- Words Notion Staff
Sam, the founder of the LGBTQIA+ event Flesh Queer Festival, talks about the event's proactive and inclusive intent.
Flesh Queer Festival is a brand new festival taking place this May near St Albans – conveniently placed within the M25 and accessible via train from King’s Cross by using your Travelcard – that aims to shine a light on the vibrancy of the LGBTQIA+ scene in the UK. In fact, it’s the first LGBTQIA festival to take place in the country, paving a way for more inclusive events to come.
The two-day event on the 28th and 29th of May 2022 will feature three stages showcasing headline DJs including Ellen Allien, VTSS, LSDXOXO, Rebekah, object blue, Jaguar, Syreeta, Hyperaktivist and Juliana Huxtable alongside queer London artists such as Wax Wings, allyXPRESS, Hannah Holland, Nadine Noor, Samantha Togni, Angel D’Lite, S/HE, Ifeoluwa, Aisha Mirza, J.Aria and queer collectives such as he.she.they, Boudica, Pxssy Palace, Big Dyke Energy, Inferno, misery and intervention.
Flesh Queer will also include a huge variety of activities beyond the music, such as an activity tent hosted by Riposte, an inclusive play area surrounded by nature, an array of pop-up shops and a slate of diverse panels fostering meaningful discussion on LGBTQ+ issues.
It’s set to be a blockbuster event for the queer scene in the UK, and we sat down with its founder to chat about what it means to put on a truly inclusive festival, and how she hopes it might change the industry.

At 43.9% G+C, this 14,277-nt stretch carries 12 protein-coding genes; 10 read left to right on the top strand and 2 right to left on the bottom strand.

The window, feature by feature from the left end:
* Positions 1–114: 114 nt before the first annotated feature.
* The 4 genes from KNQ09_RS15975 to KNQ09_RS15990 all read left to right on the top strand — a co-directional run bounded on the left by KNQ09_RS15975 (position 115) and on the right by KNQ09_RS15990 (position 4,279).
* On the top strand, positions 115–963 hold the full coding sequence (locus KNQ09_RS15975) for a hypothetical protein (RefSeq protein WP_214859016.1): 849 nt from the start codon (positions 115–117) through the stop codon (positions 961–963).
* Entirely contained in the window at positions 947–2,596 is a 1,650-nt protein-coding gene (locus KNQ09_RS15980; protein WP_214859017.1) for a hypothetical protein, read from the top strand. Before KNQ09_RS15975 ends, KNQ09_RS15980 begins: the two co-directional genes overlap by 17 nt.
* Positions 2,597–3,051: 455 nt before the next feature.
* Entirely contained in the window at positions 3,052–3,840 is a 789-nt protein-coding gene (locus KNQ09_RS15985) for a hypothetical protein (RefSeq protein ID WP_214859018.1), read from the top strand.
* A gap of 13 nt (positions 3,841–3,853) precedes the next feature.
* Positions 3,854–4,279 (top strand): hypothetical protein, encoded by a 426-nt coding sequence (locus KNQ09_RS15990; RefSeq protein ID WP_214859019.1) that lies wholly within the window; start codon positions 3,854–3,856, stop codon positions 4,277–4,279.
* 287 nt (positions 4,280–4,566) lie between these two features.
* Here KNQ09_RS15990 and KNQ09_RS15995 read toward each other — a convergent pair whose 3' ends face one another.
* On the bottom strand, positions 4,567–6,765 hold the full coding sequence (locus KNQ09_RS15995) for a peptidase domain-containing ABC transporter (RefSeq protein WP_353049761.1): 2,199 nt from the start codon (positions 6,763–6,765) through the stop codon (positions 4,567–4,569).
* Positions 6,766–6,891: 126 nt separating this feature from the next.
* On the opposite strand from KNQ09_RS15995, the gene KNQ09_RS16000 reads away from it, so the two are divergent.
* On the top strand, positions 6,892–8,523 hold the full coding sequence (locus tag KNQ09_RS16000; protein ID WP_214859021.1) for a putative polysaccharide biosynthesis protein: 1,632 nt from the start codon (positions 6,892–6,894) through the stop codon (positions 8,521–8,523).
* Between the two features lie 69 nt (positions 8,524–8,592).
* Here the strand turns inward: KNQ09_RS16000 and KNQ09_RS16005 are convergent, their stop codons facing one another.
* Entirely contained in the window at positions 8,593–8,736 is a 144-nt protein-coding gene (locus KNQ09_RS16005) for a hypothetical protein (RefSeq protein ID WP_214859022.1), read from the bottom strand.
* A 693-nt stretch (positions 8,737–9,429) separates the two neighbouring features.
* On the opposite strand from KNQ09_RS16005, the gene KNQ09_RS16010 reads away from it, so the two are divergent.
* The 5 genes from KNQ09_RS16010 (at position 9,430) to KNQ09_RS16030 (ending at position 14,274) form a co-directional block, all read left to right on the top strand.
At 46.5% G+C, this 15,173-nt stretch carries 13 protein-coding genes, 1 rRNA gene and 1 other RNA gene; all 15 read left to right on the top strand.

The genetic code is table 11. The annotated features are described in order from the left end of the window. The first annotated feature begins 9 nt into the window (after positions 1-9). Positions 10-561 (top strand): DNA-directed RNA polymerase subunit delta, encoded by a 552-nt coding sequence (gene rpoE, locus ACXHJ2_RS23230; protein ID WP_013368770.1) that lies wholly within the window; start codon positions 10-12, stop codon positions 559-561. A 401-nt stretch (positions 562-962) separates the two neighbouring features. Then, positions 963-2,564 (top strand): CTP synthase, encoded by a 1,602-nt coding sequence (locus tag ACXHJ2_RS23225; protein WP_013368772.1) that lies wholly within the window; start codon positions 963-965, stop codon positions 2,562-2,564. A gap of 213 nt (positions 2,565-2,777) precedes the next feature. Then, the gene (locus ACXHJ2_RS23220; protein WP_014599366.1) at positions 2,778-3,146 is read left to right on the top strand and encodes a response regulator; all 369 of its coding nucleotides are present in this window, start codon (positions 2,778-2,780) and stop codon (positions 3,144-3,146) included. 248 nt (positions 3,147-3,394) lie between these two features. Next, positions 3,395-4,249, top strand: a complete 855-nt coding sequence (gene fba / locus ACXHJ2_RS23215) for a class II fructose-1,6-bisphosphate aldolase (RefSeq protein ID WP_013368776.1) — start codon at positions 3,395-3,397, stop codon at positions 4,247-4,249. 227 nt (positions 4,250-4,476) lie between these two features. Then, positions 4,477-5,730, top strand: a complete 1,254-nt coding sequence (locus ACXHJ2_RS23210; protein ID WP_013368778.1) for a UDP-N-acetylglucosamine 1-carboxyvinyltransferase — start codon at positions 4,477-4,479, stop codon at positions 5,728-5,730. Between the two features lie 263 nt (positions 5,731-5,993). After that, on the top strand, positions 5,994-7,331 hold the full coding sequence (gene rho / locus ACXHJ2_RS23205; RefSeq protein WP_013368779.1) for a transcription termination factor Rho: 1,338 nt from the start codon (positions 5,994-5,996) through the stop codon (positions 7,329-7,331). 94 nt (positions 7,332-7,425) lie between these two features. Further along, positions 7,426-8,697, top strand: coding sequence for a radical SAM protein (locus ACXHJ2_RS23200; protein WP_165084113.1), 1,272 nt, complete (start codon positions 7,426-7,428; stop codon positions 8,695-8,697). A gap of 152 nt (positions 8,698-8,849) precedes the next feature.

How did you first come to the idea of the queer camping festival?
Coming from clubs, I’ve always wanted to jump into a bigger project. I feel like the festival area, especially for club promoters, is kind of the untouchable side of the music industry because there’s so much production behind it. It’s kind of a scary field. I just wanted to find a way in which the underground and diversity and inclusion could thrive within festival programming. The main reason behind Flesh was to create a space in which the LGBTQ+ community can connect. In the spirit of queerness, I wanted to make a statement with it. I wanted to prove that it is possible to create a line-up that is diverse, inclusive and shows how awesome our industry is. It’s possible to create a big scale event doing so.